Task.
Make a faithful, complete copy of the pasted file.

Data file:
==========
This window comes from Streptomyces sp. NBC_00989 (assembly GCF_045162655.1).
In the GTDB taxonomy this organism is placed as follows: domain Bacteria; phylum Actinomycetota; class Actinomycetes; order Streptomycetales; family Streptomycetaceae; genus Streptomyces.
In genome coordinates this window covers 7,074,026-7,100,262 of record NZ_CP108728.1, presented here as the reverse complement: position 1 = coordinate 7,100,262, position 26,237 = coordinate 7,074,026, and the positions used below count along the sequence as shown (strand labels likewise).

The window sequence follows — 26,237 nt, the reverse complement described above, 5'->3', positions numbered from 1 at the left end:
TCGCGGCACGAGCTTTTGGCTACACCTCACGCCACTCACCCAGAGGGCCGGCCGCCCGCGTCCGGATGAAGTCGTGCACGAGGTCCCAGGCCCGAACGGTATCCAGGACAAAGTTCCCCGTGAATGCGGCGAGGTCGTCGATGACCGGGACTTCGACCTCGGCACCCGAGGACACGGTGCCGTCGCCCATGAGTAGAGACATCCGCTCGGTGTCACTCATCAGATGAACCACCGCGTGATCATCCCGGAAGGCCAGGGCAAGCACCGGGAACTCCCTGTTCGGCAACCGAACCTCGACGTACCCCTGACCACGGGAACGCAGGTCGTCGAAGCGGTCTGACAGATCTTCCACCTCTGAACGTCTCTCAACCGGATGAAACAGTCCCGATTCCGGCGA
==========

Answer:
This window comes from Streptomyces sp. NBC_00989 (assembly GCF_045162655.1).
In the GTDB taxonomy this organism is placed as follows: domain Bacteria; phylum Actinomycetota; class Actinomycetes; order Streptomycetales; family Streptomycetaceae; genus Streptomyces.
In genome coordinates this window covers 7,074,026-7,100,262 of record NZ_CP108728.1, presented here as the reverse complement: position 1 = coordinate 7,100,262, position 26,237 = coordinate 7,074,026, and the positions used below count along the sequence as shown (strand labels likewise).

The window sequence follows — 26,237 nt, the reverse complement described above, 5'->3', positions numbered from 1 at the left end:
TCGCGGCACGAGCTTTTGGCTACACCTCACGCCACTCACCCAGAGGGCCGGCCGCCCGCGTCCGGATGAAGTCGTGCACGAGGTCCCAGGCCCGAACGGTATCCAGGACAAAGTTCCCCGTGAATGCGGCGAGGTCGTCGATGACCGGGACTTCGACCTCGGCACCCGAGGACACGGTGCCGTCGCCCATGAGTAGAGACATCCGCTCGGTGTCACTCATCAGATGAACCACCGCGTGATCATCCCGGAAGGCCAGGGCAAGCACCGGGAACTCCCTGTTCGGCAACCGAACCTCGACGTACCCCTGACCACGGGAACGCAGGTCGTCGAAGCGGTCTGACAGATCTTCCACCTCTGAACGTCTCTCAACCGGATGAAACAGTCCCGATTCCGGCGA